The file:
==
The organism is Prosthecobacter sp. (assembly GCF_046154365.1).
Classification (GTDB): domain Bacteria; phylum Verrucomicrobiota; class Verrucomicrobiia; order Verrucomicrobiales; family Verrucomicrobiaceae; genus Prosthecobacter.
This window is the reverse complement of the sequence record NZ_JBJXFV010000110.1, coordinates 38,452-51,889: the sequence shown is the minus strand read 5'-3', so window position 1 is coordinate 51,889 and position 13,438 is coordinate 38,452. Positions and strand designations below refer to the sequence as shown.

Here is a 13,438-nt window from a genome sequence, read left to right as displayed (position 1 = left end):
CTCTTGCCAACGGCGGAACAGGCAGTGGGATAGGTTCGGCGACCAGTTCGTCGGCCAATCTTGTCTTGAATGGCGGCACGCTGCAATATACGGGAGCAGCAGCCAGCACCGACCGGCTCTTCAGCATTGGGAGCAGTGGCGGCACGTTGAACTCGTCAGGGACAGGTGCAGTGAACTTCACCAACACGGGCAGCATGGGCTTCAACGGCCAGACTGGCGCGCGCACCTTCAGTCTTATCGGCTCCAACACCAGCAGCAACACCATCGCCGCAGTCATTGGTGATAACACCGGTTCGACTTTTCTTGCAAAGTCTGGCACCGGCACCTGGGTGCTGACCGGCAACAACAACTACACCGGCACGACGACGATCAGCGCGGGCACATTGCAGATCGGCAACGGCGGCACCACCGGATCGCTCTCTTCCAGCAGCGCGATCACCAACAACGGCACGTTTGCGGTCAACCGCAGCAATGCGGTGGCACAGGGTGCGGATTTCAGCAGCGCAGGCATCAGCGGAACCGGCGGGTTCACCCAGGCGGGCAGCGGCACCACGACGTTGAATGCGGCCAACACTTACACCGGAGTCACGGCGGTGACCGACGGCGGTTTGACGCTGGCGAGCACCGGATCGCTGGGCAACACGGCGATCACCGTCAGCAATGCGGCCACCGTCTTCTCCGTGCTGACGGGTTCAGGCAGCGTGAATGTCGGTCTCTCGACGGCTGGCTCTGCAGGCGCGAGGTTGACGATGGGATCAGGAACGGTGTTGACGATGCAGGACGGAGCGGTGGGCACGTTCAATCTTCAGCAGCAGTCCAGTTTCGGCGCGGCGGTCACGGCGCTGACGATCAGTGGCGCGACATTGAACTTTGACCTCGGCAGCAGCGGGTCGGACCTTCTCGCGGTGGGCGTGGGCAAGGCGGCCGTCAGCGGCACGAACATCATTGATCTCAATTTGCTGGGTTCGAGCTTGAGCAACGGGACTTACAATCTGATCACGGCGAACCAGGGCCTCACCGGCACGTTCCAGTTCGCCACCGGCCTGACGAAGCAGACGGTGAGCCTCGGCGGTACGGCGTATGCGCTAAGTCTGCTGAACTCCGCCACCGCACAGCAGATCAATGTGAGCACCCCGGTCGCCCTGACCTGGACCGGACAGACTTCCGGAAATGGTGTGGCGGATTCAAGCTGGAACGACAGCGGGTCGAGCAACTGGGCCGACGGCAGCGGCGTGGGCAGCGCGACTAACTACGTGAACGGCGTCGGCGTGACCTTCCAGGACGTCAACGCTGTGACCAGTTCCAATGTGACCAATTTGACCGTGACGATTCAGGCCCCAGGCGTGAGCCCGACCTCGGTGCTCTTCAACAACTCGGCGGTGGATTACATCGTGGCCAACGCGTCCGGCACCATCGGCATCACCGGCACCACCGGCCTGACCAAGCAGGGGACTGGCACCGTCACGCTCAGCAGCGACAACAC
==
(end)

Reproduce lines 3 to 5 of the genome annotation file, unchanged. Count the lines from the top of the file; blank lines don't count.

This window is the reverse complement of the sequence record NZ_JBJXFV010000110.1, coordinates 38,452-51,889: the sequence shown is the minus strand read 5'-3', so window position 1 is coordinate 51,889 and position 13,438 is coordinate 38,452. Positions and strand designations below refer to the sequence as shown.

Here is a 13,438-nt window from a genome sequence, read left to right as displayed (position 1 = left end):
CTCTTGCCAACGGCGGAACAGGCAGTGGGATAGGTTCGGCGACCAGTTCGTCGGCCAATCTTGTCTTGAATGGCGGCACGCTGCAATATACGGGAGCAGCAGCCAGCACCGACCGGCTCTTCAGCATTGGGAGCAGTGGCGGCACGTTGAACTCGTCAGGGACAGGTGCAGTGAACTTCACCAACACGGGCAGCATGGGCTTCAACGGCCAGACTGGCGCGCGCACCTTCAGTCTTATCGGCTCCAACACCAGCAGCAACACCATCGCCGCAGTCATTGGTGATAACACCGGTTCGACTTTTCTTGCAAAGTCTGGCACCGGCACCTGGGTGCTGACCGGCAACAACAACTACACCGGCACGACGACGATCAGCGCGGGCACATTGCAGATCGGCAACGGCGGCACCACCGGATCGCTCTCTTCCAGCAGCGCGATCACCAACAACGGCACGTTTGCGGTCAACCGCAGCAATGCGGTGGCACAGGGTGCGGATTTCAGCAGCGCAGGCATCAGCGGAACCGGCGGGTTCACCCAGGCGGGCAGCGGCACCACGACGTTGAATGCGGCCAACACTTACACCGGAGTCACGGCGGTGACCGACGGCGGTTTGACGCTGGCGAGCACCGGATCGCTGGGCAACACGGCGATCACCGTCAGCAATGCGGCCACCGTCTTCTCCGTGCTGACGGGTTCAGGCAGCGTGAATGTCGGTCTCTCGACGGCTGGCTCTGCAGGCGCGAGGTTGACGATGGGATCAGGAACGGTGTTGACGATGCAGGACGGAGCGGTGGGCACGTTCAATCTTCAGCAGCAGTCCAGTTTCGGCGCGGCGGTCACGGCGCTGACGATCAGTGGCGCGACATTGAACTTTGACCTCGGCAGCAGCGGGTCGGACCTTCTCGCGGTGGGCGTGGGCAAGGCGGCCGTCAGCGGCACGAACATCATTGATCTCAATTTGCTGGGTTCGAGCTTGAGCAACGGGACTTACAATCTGATCACGGCGAACCAGGGCCTCACCGGCACGTTCCAGTTCGCCACCGGCCTGACGAAGCAGACGGTGAGCCTCGGCGGTACGGCGTATGCGCTAAGTCTGCTGAACTCCGCCACCGCACAGCAGATCAATGTGAGCACCCCGGTCGCCCTGACCTGGACCGGACAGACTTCCGGAAATGGTGTGGCGGATTCAAGCTGGAACGACAGCGGGTCGAGCAACTGGGCCGACGGCAGCGGCGTGGGCAGCGCGACTAACTACGTGAACGGCGTCGGCGTGACCTTCCAGGACGTCAACGCTGTGACCAGTTCCAATGTGACCAATTTGACCGTGACGATTCAGGCCCCAGGCGTGAGCCCGACCTCGGTGCTCTTCAACAACTCGGCGGTGGATTACATCGTGGCCAACGCGTCCGGCACCATCGGCATCACCGGCACCACCGGCCTGACCAAGCAGGGGACTGGCACCGTCACGCTCAGCAGCGACAACAC